R. C. Sproul looks at the some of the “unparalleled theological symbolism” in Herman Melville’s Moby Dick, focusing on the central (though disputed) symbol of the whale.

Sproul rejects the interpretation that Moby Dick is a symbol of monstrous evil and argues instead that it is a symbol of God himself. “In this interpretation, Ahab’s pursuit of the whale is not a righteous pursuit of God but natural man’s futile attempt in his hatred of God to destroy the omnipotent deity.”

He concludes:

If the whale embodies everything that is symbolized by whiteness — that which is terrifying; that which is pure; that which is excellent; that which is horrible and ghastly; that which is mysterious and incomprehensible — does he not embody those traits that are found in the fullness of the perfections in the being of God Himself?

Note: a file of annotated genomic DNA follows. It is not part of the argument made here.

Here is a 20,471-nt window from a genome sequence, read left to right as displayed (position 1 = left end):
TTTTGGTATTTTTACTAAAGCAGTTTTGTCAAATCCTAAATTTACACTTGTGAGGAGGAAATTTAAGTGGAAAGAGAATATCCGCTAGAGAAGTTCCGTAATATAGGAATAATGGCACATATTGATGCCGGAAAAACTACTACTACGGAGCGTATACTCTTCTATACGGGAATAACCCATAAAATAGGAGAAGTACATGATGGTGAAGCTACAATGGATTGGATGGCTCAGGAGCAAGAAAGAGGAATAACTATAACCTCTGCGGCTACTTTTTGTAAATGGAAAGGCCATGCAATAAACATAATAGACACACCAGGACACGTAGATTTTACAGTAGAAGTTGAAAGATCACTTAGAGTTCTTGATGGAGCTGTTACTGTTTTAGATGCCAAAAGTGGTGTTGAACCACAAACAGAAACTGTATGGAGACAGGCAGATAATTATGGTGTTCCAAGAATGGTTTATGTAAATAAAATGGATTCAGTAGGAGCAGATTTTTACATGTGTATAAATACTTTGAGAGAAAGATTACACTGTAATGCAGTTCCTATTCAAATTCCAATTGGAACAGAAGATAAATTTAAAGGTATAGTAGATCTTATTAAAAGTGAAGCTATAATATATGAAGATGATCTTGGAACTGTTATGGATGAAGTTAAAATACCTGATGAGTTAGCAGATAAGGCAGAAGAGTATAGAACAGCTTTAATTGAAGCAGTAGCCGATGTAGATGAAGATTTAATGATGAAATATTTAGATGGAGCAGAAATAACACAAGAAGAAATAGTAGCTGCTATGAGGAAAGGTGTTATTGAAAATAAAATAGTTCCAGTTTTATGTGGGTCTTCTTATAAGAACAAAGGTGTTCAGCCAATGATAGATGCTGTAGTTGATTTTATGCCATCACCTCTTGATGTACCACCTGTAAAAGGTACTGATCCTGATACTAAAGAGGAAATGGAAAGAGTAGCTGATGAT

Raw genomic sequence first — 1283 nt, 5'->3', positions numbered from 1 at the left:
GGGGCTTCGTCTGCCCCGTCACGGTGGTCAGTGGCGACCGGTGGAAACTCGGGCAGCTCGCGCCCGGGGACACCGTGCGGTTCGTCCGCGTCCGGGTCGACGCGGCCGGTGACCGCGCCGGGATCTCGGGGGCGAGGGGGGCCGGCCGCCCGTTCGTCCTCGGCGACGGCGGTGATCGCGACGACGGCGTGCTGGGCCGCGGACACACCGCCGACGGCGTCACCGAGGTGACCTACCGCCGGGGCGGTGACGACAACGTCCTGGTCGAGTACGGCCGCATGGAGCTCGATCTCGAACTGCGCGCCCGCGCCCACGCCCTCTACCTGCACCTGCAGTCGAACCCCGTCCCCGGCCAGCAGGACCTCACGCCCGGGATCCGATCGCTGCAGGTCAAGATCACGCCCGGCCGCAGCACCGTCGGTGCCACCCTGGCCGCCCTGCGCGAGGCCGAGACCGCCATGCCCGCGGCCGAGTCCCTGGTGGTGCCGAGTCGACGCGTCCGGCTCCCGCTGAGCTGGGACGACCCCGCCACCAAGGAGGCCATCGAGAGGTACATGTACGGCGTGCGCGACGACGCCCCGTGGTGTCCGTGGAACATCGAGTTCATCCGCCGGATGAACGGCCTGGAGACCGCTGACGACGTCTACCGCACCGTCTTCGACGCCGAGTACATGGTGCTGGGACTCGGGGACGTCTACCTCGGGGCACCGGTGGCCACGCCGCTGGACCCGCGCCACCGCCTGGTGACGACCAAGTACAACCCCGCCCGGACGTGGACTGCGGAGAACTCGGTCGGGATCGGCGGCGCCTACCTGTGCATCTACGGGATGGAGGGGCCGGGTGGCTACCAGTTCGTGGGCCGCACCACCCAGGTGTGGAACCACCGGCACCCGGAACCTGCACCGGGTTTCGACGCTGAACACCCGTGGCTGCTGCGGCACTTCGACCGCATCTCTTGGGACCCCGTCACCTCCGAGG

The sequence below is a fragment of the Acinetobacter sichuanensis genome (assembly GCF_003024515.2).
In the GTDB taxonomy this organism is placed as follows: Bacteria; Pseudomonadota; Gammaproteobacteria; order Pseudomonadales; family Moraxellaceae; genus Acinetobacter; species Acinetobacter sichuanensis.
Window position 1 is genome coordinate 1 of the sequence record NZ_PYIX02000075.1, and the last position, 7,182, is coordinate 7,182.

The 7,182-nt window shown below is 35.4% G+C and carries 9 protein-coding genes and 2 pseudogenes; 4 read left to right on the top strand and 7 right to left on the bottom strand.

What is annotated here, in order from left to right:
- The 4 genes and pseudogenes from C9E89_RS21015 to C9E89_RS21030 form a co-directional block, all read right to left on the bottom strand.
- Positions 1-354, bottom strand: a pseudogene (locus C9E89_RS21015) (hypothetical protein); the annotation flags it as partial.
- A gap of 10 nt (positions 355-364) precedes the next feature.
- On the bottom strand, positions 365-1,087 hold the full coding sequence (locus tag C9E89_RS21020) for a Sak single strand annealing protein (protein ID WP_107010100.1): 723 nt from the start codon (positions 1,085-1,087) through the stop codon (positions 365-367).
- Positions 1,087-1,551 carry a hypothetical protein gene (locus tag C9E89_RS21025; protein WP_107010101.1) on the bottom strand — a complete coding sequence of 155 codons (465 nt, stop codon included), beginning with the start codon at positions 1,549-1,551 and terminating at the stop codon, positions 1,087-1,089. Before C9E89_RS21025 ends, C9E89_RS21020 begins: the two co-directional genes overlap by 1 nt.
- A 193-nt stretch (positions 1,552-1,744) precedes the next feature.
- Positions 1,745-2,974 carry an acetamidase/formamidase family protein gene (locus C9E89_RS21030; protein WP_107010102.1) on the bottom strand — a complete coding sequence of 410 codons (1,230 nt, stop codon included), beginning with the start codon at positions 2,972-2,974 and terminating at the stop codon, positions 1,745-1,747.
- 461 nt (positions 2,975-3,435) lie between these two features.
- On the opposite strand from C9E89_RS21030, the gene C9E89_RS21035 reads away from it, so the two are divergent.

Who can survive the pursuit of such a being if the pursuit is driven by hostility? Only those who have experienced the sweetness of reconciling grace can look at the overwhelming power, sovereignty, and immutability of a transcendent God and find there peace rather than a drive for vengeance. Read Moby Dick, and then read it again.

You can read the whole Tabletalk article here.